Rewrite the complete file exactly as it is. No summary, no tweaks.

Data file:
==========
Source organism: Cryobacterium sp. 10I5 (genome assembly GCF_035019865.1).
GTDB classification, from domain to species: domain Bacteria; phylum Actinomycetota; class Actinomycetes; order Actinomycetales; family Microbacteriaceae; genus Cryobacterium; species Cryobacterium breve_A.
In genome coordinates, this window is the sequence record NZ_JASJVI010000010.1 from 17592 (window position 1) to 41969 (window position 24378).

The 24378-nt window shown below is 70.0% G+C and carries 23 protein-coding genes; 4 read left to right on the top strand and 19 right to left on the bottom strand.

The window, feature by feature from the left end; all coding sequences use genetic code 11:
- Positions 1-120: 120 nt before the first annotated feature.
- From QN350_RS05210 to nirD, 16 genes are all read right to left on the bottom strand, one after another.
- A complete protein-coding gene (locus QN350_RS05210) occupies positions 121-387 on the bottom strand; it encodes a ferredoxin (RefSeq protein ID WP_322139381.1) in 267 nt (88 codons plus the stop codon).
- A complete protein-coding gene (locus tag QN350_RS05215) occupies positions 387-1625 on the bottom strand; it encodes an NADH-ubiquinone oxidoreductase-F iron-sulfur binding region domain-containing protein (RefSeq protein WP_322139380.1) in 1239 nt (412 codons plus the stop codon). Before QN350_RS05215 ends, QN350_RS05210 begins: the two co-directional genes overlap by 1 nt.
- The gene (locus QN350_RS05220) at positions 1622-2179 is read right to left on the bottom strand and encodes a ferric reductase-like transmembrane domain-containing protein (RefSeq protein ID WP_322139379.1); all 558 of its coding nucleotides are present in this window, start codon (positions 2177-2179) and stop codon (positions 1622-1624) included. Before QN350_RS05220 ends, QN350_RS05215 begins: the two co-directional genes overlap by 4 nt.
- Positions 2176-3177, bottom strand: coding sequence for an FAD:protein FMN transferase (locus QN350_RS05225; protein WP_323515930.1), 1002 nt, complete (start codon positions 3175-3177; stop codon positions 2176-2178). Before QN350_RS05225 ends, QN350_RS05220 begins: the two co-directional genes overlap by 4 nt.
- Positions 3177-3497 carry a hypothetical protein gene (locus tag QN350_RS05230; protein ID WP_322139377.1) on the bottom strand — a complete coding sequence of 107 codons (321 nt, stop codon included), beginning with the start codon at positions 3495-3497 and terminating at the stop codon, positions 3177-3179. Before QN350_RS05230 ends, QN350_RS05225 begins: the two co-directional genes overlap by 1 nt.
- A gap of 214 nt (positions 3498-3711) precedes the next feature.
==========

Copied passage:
Source organism: Cryobacterium sp. 10I5 (genome assembly GCF_035019865.1).
GTDB classification, from domain to species: domain Bacteria; phylum Actinomycetota; class Actinomycetes; order Actinomycetales; family Microbacteriaceae; genus Cryobacterium; species Cryobacterium breve_A.
In genome coordinates, this window is the sequence record NZ_JASJVI010000010.1 from 17592 (window position 1) to 41969 (window position 24378).

The 24378-nt window shown below is 70.0% G+C and carries 23 protein-coding genes; 4 read left to right on the top strand and 19 right to left on the bottom strand.

The window, feature by feature from the left end; all coding sequences use genetic code 11:
- Positions 1-120: 120 nt before the first annotated feature.
- From QN350_RS05210 to nirD, 16 genes are all read right to left on the bottom strand, one after another.
- A complete protein-coding gene (locus QN350_RS05210) occupies positions 121-387 on the bottom strand; it encodes a ferredoxin (RefSeq protein ID WP_322139381.1) in 267 nt (88 codons plus the stop codon).
- A complete protein-coding gene (locus tag QN350_RS05215) occupies positions 387-1625 on the bottom strand; it encodes an NADH-ubiquinone oxidoreductase-F iron-sulfur binding region domain-containing protein (RefSeq protein WP_322139380.1) in 1239 nt (412 codons plus the stop codon). Before QN350_RS05215 ends, QN350_RS05210 begins: the two co-directional genes overlap by 1 nt.
- The gene (locus QN350_RS05220) at positions 1622-2179 is read right to left on the bottom strand and encodes a ferric reductase-like transmembrane domain-containing protein (RefSeq protein ID WP_322139379.1); all 558 of its coding nucleotides are present in this window, start codon (positions 2177-2179) and stop codon (positions 1622-1624) included. Before QN350_RS05220 ends, QN350_RS05215 begins: the two co-directional genes overlap by 4 nt.
- Positions 2176-3177, bottom strand: coding sequence for an FAD:protein FMN transferase (locus QN350_RS05225; protein WP_323515930.1), 1002 nt, complete (start codon positions 3175-3177; stop codon positions 2176-2178). Before QN350_RS05225 ends, QN350_RS05220 begins: the two co-directional genes overlap by 4 nt.
- Positions 3177-3497 carry a hypothetical protein gene (locus tag QN350_RS05230; protein ID WP_322139377.1) on the bottom strand — a complete coding sequence of 107 codons (321 nt, stop codon included), beginning with the start codon at positions 3495-3497 and terminating at the stop codon, positions 3177-3179. Before QN350_RS05230 ends, QN350_RS05225 begins: the two co-directional genes overlap by 1 nt.
- A gap of 214 nt (positions 3498-3711) precedes the next feature.